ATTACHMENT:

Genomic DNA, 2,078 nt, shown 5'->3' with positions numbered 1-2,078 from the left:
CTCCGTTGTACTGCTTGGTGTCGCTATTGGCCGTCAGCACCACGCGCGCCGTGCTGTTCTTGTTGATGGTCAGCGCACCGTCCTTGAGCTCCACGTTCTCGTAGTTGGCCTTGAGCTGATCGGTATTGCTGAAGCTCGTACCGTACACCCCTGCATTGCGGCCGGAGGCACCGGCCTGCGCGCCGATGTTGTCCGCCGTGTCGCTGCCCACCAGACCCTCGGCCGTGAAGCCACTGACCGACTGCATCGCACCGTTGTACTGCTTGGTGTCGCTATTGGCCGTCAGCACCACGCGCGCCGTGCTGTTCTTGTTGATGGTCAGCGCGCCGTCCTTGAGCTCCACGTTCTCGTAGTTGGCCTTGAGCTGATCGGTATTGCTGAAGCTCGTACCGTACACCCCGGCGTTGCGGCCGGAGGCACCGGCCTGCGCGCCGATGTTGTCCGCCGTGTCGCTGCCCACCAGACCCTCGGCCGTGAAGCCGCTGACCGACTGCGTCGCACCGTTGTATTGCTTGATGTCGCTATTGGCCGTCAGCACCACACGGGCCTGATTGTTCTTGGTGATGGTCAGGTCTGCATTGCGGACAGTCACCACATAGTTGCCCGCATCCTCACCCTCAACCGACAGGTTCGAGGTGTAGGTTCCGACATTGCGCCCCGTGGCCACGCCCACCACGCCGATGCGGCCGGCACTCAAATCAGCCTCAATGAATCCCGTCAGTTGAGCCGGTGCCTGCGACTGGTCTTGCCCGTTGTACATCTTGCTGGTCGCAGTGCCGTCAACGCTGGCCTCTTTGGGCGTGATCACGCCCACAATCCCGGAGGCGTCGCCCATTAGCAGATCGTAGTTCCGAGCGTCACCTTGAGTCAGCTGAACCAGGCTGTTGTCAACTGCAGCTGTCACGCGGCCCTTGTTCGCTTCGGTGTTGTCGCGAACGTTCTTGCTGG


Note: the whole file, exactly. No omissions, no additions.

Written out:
Genomic DNA, 2,078 nt, shown 5'->3' with positions numbered 1-2,078 from the left:
CTCCGTTGTACTGCTTGGTGTCGCTATTGGCCGTCAGCACCACGCGCGCCGTGCTGTTCTTGTTGATGGTCAGCGCACCGTCCTTGAGCTCCACGTTCTCGTAGTTGGCCTTGAGCTGATCGGTATTGCTGAAGCTCGTACCGTACACCCCTGCATTGCGGCCGGAGGCACCGGCCTGCGCGCCGATGTTGTCCGCCGTGTCGCTGCCCACCAGACCCTCGGCCGTGAAGCCACTGACCGACTGCATCGCACCGTTGTACTGCTTGGTGTCGCTATTGGCCGTCAGCACCACGCGCGCCGTGCTGTTCTTGTTGATGGTCAGCGCGCCGTCCTTGAGCTCCACGTTCTCGTAGTTGGCCTTGAGCTGATCGGTATTGCTGAAGCTCGTACCGTACACCCCGGCGTTGCGGCCGGAGGCACCGGCCTGCGCGCCGATGTTGTCCGCCGTGTCGCTGCCCACCAGACCCTCGGCCGTGAAGCCGCTGACCGACTGCGTCGCACCGTTGTATTGCTTGATGTCGCTATTGGCCGTCAGCACCACACGGGCCTGATTGTTCTTGGTGATGGTCAGGTCTGCATTGCGGACAGTCACCACATAGTTGCCCGCATCCTCACCCTCAACCGACAGGTTCGAGGTGTAGGTTCCGACATTGCGCCCCGTGGCCACGCCCACCACGCCGATGCGGCCGGCACTCAAATCAGCCTCAATGAATCCCGTCAGTTGAGCCGGTGCCTGCGACTGGTCTTGCCCGTTGTACATCTTGCTGGTCGCAGTGCCGTCAACGCTGGCCTCTTTGGGCGTGATCACGCCCACAATCCCGGAGGCGTCGCCCATTAGCAGATCGTAGTTCCGAGCGTCACCTTGAGTCAGCTGAACCAGGCTGTTGTCAACTGCAGCTGTCACGCGGCCCTTGTTCGCTTCGGTGTTGTCGCGAACGTTCTTGCTGG